By Josh Kramer
40 points. 18 rebounds. 9 assists. That was LeBron James stat line on Sunday. Recognition was given for a good 24 hour period. Come Game 5 (tonight), the remarkable performance will be a mere memory. People are still far from satisfied with the King. In taking his talents to Miami back on July 8, 2010, James chose a different life. A life where the criticism never ends. Where the expectations grow at an infinite rate. A life where the word “satisfaction” does not exist. And of course a life where returning home is more of a chore than a celebration.
You all are quite familiar with the story. Not 1, not 2, not 3, not 4, not 5, not 6, not 7. It is a quote on the same level of the classic Allen Iverson “We talking about practice” rant of ten years ago. This season, LBJ put up arguably the greatest season of his already amazing career, helping him earn his third MVP Award in the past four years. The amazing thing is nobody seems to care. All anyone cares about are his missed free throws at the end of Game 2 against the Pacers. Or the fact that he dished the ball to superstar teammate Dwyane Wade for the final shot in Game 2.
Watching LeBron play this season and during the early going of the playoffs has been a treat. The guy is doing once in a lifetime type of things on both ends of the floor. Sadly, the expectations are so high on the King, if he does not bring home a ring, it will all be nothing. His remarkable 2011/2012 season will be thought of as a failure. Will the Heat cut down the nets? I am honestly not sure. A lot hinges on when Bosh comes back and if he is at 100%. Haslem did his best impersonation of the injured Chris Bosh on Sunday. When push comes to shove though, Haslem is not nearly the caliber of player that Chris Bosh is. Plus, OKC or San Antonio would be stiff competition if Miami were fortunate enough to get by Indiana and then the winner of the Boston/Philadelphia series.
I am by no means a LeBron James fan (I am not a hater either). I never have been. But I am a fan of the game of basketball. The way James fills up the stat sheet on a nightly basis deserves some praise. What he did on Sunday was truly remarkable. Sadly, if the Heat lose Game 5, it will all be forgotten. Despite many saying Dwyane Wade is the leader of the Miami Heat, it is LeBron James who carries the team and the city on his shoulders. It is LeBron James who took the brunt of the criticism when Miami came up empty-handed in 2011. And it will be LeBron James who shoulders the majority of the criticism no matter how well he plays if the Heat do not capture a ring in June. I guess that is the life of a King. Things are great when you are winning. Things are horrible when you are losing. The life of a King is bittersweet.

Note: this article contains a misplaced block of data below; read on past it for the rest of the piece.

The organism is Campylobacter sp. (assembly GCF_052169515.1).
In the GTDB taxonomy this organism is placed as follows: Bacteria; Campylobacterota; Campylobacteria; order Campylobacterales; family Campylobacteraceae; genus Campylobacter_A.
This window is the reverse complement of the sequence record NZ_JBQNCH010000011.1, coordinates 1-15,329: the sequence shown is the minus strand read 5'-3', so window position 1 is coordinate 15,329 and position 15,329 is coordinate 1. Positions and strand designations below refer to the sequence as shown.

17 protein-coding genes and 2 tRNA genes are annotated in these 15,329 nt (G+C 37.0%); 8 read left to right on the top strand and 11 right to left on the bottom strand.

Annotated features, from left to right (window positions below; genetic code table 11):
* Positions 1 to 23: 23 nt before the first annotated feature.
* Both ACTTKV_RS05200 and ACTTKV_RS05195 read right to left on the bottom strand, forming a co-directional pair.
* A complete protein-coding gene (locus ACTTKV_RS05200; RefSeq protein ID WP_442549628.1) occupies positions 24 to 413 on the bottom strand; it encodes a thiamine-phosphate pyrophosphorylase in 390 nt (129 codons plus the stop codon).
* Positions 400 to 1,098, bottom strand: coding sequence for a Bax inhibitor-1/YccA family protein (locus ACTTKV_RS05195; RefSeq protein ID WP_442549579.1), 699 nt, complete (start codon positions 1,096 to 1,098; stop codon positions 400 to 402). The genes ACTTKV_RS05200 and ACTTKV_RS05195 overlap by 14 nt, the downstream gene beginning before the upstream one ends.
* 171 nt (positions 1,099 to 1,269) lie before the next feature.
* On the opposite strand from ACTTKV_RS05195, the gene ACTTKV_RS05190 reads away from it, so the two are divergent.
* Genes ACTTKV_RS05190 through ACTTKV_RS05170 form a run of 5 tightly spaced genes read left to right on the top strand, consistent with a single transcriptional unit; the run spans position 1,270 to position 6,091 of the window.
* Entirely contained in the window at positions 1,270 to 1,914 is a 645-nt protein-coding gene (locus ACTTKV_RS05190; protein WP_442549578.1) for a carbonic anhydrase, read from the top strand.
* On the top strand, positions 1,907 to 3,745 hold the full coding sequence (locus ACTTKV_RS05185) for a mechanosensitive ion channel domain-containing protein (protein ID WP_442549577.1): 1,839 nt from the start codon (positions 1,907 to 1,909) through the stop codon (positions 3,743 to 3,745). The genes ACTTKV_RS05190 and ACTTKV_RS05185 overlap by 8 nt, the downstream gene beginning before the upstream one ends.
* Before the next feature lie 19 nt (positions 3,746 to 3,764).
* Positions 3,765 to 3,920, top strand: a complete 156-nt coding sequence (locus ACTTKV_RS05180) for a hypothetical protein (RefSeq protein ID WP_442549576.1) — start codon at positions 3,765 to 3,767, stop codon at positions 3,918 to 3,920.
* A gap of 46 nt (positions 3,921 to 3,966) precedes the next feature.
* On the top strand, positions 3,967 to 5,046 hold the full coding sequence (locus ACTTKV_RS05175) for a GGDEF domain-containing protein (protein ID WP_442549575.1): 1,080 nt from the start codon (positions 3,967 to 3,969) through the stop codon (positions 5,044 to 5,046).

Mental edge no more
It is common knowledge for even the most casual of tennis fans that Rafael Nadal is the “King of Clay.” Well yesterday, he reaffirmed that fact with authority, in capturing the Rome Masters title. In doing so, he also got the monkey off his back and defeated world number one Novak Djokovic in the finals of a major tournament. After losing to Djokovic in seven straight finals, this win was huge for Rafa heading into his marquee event, the French Open. If these two greats are to meet in the finals at Roland Garros, Novak Djokovic will no longer have the mental edge over Nadal.
Sweep not necessarily a good thing?
Since the NBA expanded first round series to the best of seven format back in 02/03, only three teams have swept their way through the first two rounds. Those teams would be the 04/05 Heat, 08/09 Cavaliers, and 09/10 Magic. Want to know something all three of these teams have in common? They all lost their next series. San Antonio became the fourth team since the format change to sweep their way through rounds one and two. And though they are playing fantastic basketball, having won 18 straight games, I would not be surprised to see the Spurs continue this dubious streak. OKC is that good.
It appears Stan “The Man” was no longer part of the plan in Orlando. I guess Superman (Dwight Howard) is getting the last laugh for now. The town was not big enough for Dwight Howard and Stan Van Gundy. Star player won this battle. Van Gundy posted a 259-135 record during his five seasons in Orlando, including three division titles and one NBA Finals appearance. Those numbers seem pretty good to me. Sometimes life isn’t fair. Sorry Stan.
Thank you may I have another
Stud race horse I’ll Have Another is on the verge of history. No horse has been able to capture the mythical Triple Crown since 1978. To put things into a clearer perspective, four other horses since 2002 have won the first two legs of the Triple Crown. All four of these horses failed to make history at the Belmont Stakes. Come June 9th, the three-year-old thoroughbread, I’ll Have Another, will have his shot to make history. I’ll Have Another would love nothing more than another victory.
The Kings are still King
So the Los Angeles Kings failed to deliver the knockout blow on Sunday against the Phoenix Coyotes. Big deal. Every dog has its day. Led by Dustin Brown, Anze Kopitar, and Jonathan Quick, the Kings are looking to secure LA its first Stanley Cup victory. Have no fear, the Kings will at least represent the West in the Finals. The Kings, despite their less than stellar 8th seed are the “King” of the West. Now will they be the “King” of the NHL? That remains to be seen.
Just some “Food for Thought.”
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